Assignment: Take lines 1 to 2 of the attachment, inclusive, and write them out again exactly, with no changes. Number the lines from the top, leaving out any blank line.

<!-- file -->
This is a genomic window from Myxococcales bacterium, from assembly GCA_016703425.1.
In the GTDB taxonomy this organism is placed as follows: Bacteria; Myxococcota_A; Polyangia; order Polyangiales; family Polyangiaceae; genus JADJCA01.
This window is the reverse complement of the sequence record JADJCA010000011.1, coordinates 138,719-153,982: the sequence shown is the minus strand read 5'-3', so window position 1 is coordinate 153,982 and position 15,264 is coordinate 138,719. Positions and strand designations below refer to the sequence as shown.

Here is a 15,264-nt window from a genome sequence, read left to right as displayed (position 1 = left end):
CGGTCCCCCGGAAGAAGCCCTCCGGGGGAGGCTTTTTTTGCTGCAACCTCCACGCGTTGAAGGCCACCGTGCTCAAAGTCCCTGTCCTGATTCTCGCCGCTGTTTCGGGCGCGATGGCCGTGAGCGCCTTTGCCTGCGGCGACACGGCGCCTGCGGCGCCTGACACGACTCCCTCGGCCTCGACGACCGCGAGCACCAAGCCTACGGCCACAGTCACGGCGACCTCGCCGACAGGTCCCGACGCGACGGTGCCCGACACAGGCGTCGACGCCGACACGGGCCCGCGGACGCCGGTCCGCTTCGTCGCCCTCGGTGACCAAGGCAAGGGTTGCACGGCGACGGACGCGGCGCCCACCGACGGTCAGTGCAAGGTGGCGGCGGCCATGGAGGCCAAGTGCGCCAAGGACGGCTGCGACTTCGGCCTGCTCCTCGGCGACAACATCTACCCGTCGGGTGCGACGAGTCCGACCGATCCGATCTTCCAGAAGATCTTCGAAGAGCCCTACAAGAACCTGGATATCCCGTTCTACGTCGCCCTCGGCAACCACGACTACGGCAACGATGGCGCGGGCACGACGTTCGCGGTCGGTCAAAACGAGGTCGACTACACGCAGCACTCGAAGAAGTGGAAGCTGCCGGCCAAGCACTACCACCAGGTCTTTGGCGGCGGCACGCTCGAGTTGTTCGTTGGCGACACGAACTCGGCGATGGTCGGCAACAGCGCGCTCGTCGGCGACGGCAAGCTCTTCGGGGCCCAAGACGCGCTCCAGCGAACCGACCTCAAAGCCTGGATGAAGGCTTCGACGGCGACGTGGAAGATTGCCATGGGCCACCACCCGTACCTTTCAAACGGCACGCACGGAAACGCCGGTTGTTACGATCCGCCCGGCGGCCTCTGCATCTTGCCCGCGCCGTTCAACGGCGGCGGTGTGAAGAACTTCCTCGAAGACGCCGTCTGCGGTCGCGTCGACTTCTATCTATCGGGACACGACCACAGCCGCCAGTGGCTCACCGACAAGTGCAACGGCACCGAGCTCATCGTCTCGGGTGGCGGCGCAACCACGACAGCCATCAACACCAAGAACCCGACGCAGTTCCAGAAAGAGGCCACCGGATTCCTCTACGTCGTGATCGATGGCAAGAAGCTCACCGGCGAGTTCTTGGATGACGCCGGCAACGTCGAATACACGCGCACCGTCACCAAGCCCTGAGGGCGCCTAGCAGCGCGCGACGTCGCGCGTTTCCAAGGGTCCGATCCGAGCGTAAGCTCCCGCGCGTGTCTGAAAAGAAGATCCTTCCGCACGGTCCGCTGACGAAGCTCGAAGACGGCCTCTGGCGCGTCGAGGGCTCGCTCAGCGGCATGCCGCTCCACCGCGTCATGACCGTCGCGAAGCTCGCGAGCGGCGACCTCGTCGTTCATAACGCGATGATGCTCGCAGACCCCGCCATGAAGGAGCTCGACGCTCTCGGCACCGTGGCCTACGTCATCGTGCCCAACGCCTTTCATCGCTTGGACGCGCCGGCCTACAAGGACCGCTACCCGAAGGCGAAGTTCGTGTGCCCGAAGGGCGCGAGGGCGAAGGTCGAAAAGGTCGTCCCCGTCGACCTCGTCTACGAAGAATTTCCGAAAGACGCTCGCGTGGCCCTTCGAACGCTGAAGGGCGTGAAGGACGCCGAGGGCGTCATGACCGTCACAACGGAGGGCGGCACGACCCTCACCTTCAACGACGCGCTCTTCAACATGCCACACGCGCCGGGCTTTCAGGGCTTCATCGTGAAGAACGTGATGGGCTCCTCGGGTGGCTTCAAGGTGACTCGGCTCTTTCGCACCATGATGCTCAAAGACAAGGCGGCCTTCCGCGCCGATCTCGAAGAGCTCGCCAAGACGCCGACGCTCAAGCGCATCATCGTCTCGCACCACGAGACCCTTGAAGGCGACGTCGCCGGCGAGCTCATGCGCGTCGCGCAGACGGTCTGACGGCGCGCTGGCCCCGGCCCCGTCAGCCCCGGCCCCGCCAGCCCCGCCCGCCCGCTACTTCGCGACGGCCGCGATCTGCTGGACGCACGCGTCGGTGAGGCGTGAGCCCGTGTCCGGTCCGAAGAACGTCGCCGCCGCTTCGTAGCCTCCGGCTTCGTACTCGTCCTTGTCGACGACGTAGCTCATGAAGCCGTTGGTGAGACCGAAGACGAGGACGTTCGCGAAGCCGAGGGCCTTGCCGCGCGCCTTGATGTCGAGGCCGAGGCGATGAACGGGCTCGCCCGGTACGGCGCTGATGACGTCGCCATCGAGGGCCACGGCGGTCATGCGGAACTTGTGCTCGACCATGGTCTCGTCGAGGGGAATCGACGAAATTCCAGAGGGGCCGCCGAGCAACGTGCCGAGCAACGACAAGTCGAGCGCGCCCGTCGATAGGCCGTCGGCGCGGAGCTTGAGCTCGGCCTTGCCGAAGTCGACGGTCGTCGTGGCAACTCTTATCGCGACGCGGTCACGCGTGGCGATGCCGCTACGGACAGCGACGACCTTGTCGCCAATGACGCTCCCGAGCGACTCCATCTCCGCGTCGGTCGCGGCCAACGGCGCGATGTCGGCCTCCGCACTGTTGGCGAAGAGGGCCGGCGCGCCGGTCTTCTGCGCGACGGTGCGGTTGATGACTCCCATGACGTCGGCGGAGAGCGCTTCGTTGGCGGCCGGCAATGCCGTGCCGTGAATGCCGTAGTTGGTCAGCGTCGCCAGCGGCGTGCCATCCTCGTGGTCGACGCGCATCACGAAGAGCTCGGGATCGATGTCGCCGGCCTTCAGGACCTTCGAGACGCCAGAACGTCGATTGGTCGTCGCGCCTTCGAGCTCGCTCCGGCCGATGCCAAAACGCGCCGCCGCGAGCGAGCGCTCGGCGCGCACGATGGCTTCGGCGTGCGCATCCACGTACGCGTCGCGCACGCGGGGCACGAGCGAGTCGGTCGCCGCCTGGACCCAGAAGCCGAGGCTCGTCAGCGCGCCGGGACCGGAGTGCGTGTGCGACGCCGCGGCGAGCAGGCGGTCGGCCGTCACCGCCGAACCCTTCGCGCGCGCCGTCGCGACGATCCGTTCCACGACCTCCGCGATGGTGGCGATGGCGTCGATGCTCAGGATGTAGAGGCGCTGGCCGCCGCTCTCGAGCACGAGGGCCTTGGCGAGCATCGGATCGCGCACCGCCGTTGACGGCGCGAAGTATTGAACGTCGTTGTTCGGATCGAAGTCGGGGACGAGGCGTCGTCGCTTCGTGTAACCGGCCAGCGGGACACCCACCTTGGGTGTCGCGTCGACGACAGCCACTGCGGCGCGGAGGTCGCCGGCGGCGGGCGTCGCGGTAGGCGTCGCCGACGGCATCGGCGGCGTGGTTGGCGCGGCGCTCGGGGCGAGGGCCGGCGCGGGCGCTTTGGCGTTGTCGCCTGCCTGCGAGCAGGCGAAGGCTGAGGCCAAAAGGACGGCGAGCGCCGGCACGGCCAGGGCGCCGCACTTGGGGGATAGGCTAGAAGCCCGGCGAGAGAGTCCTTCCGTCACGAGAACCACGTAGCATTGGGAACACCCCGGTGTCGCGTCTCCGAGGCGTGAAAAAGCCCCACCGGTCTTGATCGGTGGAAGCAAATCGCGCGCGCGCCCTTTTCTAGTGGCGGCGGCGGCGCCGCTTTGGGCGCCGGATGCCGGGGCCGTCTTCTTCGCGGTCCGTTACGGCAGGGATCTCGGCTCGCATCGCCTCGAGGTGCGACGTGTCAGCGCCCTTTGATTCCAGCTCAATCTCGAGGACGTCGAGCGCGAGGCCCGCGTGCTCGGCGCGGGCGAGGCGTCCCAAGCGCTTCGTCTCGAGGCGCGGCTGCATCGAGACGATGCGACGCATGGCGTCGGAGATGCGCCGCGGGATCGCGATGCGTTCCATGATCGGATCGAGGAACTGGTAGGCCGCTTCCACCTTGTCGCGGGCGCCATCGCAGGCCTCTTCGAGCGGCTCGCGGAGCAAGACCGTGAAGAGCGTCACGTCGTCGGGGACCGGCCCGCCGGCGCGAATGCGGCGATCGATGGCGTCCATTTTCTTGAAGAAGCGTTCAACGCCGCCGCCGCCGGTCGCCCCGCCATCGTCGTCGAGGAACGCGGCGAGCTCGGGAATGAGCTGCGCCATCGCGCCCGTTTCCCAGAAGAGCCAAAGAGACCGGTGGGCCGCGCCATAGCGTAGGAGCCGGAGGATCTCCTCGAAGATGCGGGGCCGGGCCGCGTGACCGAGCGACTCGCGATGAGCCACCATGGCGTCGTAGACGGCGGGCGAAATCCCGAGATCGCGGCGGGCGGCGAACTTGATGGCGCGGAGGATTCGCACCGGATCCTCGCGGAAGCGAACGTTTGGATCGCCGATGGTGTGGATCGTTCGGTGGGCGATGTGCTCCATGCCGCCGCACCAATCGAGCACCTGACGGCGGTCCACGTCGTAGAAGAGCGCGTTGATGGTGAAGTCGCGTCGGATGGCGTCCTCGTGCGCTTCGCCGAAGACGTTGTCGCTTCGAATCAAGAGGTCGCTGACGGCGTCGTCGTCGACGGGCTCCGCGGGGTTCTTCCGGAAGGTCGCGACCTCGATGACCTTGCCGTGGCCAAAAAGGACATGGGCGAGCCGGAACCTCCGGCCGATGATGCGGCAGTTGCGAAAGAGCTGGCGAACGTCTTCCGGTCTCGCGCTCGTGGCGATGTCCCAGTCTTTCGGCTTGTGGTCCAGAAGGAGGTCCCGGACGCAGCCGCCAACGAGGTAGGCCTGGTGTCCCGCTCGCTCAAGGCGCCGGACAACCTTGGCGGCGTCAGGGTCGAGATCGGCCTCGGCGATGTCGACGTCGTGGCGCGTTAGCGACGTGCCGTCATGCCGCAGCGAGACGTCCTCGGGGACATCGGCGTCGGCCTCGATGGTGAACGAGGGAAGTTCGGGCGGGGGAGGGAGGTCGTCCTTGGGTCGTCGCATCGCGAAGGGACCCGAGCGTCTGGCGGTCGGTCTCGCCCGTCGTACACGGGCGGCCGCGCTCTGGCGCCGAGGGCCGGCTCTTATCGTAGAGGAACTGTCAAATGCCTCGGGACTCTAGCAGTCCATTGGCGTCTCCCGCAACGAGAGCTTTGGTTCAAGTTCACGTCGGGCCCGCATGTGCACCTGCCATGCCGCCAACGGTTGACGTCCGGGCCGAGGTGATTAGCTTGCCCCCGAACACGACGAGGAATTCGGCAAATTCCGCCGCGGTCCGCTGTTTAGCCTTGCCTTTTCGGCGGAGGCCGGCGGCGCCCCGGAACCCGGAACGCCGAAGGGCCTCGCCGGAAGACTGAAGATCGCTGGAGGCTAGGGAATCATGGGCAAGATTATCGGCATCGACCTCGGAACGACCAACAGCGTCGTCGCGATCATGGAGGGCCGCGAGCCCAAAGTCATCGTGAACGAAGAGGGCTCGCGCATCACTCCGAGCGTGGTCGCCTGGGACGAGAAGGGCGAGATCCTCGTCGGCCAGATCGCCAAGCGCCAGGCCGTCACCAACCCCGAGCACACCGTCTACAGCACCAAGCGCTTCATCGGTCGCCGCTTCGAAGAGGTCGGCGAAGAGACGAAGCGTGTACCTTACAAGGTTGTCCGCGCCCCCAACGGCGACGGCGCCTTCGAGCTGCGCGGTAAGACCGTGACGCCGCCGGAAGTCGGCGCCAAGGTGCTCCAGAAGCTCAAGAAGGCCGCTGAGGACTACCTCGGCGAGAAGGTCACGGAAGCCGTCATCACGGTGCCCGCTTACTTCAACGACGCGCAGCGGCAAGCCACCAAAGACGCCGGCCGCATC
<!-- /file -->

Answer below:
This is a genomic window from Myxococcales bacterium, from assembly GCA_016703425.1.
In the GTDB taxonomy this organism is placed as follows: Bacteria; Myxococcota_A; Polyangia; order Polyangiales; family Polyangiaceae; genus JADJCA01.